Black Sisters' Street

by Chika Unigwe

A bleak but beautifully told story of four African women who find themselves working as prostitutes in Belgium. Sisi's death (which bookends the novel) moves the story through the women's pasts, presents and futures; how they got there, how they feel and what the future holds for them. An engrossing and sincere read, despite the harrowing, well-researched subject matters of the sex trade, wars, child abuse and severe poverty.


'Same as always,' Sisi said, thinking that for her nothing would be the same again. She had watched her dreams and those of people around her scatter every which way. Like having a jar of marbles, glossy with promise, tip and scatter, hiding the marbles out of sight, under chairs and under cupboards. Antwerp was where she would tease those marbles out, gather them and have them fulfil their promise. It was the place to be when your dreams died, the place of miracles: a place where dead dreams resurrected and soared and allowed you to catch them and live them. She was ready, finally, to embrace the prediction of an enviable future that had dogged her every day since she was born, its omniscient presence like an eye, always following her. She was eager to begin.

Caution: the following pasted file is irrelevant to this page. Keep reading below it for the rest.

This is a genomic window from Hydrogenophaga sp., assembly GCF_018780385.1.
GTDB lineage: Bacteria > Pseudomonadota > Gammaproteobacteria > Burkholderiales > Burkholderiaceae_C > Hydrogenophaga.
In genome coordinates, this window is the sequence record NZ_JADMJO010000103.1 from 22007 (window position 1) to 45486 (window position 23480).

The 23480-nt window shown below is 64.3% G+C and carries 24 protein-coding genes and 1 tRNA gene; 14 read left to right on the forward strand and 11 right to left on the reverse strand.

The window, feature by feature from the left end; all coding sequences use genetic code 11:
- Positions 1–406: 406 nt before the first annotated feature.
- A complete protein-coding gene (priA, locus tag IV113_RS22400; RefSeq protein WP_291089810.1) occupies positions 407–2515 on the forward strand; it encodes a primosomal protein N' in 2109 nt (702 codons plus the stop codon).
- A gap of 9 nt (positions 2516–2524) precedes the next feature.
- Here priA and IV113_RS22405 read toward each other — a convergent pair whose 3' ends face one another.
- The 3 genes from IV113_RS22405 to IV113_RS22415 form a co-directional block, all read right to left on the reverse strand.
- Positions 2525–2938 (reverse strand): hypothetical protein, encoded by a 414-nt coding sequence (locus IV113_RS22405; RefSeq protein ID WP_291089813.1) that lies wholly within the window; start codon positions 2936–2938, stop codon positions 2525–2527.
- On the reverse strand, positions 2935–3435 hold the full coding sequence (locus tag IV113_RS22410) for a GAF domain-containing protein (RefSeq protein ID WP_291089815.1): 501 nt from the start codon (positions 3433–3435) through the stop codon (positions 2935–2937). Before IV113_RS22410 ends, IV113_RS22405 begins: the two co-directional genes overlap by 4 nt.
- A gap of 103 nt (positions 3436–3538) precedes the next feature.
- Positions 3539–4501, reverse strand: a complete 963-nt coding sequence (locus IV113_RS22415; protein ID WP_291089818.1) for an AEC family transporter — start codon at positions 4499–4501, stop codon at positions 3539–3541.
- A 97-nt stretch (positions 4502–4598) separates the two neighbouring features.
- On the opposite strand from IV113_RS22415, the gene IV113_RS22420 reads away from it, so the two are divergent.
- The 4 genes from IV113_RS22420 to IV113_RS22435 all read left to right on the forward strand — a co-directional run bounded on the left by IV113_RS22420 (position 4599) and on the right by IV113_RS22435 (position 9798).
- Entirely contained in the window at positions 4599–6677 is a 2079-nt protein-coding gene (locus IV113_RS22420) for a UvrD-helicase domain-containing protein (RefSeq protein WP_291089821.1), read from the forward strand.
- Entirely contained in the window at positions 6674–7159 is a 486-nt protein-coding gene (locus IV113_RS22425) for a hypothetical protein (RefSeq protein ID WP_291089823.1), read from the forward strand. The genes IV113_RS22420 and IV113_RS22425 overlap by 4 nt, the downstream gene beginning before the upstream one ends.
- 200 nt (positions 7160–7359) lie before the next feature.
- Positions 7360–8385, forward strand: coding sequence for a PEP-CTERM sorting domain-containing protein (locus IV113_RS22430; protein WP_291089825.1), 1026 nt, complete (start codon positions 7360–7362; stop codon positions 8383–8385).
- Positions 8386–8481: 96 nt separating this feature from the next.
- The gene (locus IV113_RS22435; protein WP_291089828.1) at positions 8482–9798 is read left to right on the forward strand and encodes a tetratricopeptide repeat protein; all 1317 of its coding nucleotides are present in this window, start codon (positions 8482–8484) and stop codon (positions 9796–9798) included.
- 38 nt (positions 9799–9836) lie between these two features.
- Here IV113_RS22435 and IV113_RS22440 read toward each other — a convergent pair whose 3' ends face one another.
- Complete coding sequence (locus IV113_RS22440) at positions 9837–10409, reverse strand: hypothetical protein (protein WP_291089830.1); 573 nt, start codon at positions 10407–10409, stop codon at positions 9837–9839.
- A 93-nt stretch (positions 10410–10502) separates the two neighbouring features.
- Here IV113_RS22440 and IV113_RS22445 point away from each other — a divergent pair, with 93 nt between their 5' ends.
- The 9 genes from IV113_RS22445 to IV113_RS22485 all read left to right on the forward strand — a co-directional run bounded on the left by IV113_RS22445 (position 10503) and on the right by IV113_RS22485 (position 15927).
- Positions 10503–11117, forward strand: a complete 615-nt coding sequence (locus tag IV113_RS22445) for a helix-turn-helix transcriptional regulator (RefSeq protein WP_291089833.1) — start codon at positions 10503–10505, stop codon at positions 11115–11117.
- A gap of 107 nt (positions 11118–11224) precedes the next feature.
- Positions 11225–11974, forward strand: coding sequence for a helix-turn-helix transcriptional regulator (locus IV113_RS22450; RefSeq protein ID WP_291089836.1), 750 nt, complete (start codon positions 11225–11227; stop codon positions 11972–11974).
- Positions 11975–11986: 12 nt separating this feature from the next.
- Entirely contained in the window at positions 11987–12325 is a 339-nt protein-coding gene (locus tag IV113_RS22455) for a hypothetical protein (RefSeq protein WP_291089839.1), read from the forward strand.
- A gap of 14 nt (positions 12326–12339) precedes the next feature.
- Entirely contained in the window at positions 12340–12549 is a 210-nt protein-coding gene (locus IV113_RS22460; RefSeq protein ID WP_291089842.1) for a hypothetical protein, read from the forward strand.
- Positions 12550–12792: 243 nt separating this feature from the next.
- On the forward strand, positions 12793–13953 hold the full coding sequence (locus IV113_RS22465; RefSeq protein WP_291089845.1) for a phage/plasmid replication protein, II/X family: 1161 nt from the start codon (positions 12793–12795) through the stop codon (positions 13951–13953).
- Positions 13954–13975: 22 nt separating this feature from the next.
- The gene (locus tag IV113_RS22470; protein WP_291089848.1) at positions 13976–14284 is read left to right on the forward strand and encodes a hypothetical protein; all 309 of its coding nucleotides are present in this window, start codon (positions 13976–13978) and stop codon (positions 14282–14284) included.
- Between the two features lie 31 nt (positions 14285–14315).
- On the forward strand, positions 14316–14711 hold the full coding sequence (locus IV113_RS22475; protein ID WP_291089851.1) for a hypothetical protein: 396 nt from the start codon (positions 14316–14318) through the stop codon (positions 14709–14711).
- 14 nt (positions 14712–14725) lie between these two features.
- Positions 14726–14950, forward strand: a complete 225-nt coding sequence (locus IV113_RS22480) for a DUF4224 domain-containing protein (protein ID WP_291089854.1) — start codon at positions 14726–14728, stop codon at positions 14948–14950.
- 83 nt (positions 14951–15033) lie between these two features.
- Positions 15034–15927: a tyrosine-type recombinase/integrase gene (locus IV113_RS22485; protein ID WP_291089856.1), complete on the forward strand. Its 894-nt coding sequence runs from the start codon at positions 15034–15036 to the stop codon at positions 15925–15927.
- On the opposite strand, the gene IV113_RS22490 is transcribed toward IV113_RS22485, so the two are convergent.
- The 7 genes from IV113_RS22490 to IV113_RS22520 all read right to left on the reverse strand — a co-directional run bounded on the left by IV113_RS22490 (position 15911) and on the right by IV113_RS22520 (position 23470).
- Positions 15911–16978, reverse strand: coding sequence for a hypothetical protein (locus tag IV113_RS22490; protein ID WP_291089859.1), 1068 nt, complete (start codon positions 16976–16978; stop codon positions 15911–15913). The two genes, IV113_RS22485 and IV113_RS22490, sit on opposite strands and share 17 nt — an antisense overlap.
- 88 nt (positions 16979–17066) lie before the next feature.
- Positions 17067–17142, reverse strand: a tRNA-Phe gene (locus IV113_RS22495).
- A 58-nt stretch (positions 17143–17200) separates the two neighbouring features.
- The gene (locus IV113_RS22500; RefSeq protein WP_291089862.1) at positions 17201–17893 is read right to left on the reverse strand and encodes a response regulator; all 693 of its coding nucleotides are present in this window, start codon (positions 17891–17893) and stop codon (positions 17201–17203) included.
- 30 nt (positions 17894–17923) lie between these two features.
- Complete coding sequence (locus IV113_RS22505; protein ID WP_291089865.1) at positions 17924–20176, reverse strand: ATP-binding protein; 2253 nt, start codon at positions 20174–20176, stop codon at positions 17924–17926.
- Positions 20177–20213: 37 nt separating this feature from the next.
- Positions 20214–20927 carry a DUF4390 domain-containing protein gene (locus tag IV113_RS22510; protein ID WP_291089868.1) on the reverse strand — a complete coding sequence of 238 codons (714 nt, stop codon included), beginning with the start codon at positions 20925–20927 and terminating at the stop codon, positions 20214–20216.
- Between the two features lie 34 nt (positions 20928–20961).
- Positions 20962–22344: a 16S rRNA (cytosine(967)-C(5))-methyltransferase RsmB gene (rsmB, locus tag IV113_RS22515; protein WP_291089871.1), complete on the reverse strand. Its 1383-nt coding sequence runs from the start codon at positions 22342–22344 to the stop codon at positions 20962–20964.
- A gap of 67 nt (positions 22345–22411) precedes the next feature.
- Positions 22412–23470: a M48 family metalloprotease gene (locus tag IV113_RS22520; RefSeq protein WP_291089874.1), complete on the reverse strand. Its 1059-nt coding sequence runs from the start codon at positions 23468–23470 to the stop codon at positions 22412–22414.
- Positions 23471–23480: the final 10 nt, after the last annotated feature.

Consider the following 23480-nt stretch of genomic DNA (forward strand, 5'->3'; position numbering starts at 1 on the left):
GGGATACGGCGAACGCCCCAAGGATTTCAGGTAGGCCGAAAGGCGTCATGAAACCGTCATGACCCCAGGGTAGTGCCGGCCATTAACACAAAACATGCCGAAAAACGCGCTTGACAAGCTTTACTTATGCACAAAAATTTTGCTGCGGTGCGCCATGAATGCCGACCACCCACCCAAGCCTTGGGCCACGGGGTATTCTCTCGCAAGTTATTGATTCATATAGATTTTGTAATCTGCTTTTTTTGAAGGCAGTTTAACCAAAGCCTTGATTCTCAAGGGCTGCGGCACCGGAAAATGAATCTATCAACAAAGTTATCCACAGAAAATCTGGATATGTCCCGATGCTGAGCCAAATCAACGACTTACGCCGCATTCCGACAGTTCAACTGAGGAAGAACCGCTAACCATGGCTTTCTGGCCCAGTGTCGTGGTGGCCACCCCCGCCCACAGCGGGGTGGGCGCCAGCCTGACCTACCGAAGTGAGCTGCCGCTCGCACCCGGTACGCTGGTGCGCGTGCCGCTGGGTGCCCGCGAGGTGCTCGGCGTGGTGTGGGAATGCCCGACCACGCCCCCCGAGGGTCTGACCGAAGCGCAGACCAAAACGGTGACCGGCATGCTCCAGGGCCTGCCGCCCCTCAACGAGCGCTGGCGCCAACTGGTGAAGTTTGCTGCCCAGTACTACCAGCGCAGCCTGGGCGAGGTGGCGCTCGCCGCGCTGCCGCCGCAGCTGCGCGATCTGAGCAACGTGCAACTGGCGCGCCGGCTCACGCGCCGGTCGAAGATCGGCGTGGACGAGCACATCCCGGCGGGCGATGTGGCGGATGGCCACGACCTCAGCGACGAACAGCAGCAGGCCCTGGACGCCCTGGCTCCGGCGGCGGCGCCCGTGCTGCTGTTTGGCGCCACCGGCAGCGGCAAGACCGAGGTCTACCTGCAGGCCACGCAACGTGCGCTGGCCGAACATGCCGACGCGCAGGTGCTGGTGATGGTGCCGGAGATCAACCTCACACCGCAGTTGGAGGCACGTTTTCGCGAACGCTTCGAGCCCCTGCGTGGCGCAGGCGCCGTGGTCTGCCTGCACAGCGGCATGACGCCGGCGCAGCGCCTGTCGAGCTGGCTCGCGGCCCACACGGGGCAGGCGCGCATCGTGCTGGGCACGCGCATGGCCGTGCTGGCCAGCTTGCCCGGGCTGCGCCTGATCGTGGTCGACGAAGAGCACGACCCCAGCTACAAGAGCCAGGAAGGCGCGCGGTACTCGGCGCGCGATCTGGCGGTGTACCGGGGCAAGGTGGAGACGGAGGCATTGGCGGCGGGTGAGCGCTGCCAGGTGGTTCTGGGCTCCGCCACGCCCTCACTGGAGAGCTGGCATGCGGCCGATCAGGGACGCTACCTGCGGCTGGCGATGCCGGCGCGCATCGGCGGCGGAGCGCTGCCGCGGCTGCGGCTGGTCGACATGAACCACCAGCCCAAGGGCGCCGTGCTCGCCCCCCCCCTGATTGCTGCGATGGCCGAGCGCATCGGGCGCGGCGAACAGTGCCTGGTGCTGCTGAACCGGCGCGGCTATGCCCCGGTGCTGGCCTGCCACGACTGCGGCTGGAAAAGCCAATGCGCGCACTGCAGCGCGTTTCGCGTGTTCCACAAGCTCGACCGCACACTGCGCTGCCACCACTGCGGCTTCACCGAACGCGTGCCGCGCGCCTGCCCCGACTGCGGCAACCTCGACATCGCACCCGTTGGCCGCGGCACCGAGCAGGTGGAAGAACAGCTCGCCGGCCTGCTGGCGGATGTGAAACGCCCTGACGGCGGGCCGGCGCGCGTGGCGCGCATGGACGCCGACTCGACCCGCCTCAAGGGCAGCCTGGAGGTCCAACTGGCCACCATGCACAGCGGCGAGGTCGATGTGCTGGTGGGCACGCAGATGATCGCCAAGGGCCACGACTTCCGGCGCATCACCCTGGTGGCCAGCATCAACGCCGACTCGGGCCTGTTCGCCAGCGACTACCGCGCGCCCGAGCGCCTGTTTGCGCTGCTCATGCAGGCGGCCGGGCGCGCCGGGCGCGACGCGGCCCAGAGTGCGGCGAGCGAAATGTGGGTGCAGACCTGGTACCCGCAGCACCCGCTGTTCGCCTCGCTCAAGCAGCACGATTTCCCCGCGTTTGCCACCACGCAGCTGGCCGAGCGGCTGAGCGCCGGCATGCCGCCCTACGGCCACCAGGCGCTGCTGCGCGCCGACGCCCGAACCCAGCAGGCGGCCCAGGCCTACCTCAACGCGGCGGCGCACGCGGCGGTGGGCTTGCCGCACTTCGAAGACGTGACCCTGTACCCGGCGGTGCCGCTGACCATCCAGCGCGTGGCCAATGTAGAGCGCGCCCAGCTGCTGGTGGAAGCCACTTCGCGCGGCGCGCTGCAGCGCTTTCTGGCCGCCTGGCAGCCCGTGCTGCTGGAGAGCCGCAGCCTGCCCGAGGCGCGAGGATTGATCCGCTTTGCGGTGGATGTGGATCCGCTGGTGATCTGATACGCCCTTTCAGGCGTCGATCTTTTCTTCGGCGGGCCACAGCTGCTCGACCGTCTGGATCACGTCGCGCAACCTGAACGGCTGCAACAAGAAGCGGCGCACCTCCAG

Adaobi Tricia Nwaubani by I Do Not Come To You By Chance
Eleven Minutes by Paulo Coelho

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